Alper said he thought Teva would probably increase its $82-per-share offer and described Mylan's stock reaction as lackluster. "I would have thought the price would have jumped a little higher,'' he said.
A Teva-Mylan deal would be the largest in a recent run of multibillion-dollar pharmaceutical deals, including those of AbbVie with Pharmacyclics and Valeant Pharmaceuticals with Salix.
Mylan was not immediately available for comment, but has said it is not interested in a deal. Executive Chairman Robert Coury said in a statement on Friday that Mylan was committed to the $29 billion offer it made earlier this month for Perrigo.
In a letter to Coury, Teva Chief Executive Officer Erez Vigodman urged the company to meet to address the concerns it has voiced about a combination, such as doubts that it would pass antitrust review. Vigodman said Teva believed the combination would gain regulatory clearance.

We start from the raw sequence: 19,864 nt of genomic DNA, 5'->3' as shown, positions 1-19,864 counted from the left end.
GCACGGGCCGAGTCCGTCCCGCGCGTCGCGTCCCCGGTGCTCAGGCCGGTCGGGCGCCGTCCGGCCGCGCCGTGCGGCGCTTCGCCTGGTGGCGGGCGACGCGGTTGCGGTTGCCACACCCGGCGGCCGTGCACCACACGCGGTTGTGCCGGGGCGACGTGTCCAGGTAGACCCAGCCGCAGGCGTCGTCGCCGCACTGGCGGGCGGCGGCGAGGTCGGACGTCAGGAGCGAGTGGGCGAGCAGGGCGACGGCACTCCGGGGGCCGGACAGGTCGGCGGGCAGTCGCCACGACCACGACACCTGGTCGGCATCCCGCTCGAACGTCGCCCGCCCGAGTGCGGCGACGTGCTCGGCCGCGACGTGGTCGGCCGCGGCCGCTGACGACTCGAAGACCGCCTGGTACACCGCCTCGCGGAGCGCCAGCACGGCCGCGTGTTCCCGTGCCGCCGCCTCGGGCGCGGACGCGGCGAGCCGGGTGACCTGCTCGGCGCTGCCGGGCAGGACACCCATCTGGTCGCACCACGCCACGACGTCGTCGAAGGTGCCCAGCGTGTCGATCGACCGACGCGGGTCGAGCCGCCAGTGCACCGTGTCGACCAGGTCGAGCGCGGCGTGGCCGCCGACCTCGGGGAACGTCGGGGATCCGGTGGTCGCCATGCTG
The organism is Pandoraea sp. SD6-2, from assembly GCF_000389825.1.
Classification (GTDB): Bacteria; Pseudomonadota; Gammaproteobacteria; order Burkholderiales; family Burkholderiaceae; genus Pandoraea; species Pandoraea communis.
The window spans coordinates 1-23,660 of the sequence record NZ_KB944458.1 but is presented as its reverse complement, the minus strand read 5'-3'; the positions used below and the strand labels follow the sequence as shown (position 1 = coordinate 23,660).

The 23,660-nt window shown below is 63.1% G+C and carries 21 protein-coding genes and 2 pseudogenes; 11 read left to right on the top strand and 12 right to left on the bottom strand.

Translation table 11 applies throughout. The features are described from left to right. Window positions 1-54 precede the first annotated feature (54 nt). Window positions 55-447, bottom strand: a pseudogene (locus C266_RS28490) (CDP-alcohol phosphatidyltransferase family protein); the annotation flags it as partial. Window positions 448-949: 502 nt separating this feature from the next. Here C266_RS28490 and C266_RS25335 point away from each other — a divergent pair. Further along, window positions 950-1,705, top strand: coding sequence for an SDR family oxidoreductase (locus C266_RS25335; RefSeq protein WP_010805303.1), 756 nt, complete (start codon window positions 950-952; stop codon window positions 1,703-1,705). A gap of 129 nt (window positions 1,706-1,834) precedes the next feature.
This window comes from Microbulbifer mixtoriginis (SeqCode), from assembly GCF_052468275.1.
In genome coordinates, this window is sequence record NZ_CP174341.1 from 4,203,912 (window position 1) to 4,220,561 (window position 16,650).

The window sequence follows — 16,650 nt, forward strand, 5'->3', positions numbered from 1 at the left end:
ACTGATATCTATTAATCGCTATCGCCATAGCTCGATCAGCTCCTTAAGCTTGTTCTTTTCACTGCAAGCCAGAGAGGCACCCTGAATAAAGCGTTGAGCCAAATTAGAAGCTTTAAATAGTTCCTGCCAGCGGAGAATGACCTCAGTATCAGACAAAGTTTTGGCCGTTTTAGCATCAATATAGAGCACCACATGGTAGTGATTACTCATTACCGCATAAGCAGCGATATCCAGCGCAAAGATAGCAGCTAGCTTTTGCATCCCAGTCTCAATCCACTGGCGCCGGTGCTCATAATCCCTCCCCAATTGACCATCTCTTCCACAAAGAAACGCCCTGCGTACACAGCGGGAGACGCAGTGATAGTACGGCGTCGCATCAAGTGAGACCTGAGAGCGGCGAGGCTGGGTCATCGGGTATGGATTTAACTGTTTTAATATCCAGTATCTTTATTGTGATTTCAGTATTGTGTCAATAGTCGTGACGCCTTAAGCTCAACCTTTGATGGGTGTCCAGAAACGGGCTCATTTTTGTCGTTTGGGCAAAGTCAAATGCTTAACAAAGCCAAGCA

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Mylan has adopted a poison pill defense, a shareholder rights plan that makes a hostile takeover less likely because it triggers the sale of discounted stock that dilutes share value.
Perrigo has not commented on the deal since April 8, when it said it would take the Mylan offer to its board.
The combined company would have annual revenue of $30 billion, and Teva said it would expect $2 billion in cost savings within three years, including from taxes.
Teva is based in Israel while Mylan recently moved its headquarters from the United States to the Netherlands, where corporate taxes are lower.
Teva said Mylan would add to its earnings starting in the first year.
Teva is being advised by Barclays and Greenhill, and its lawyers are Kirkland & Ellis, Tulchinsky Stern Marciano Cohen Levitski, De Brauw Blackstone Westbroek, and Loyens & Loeff.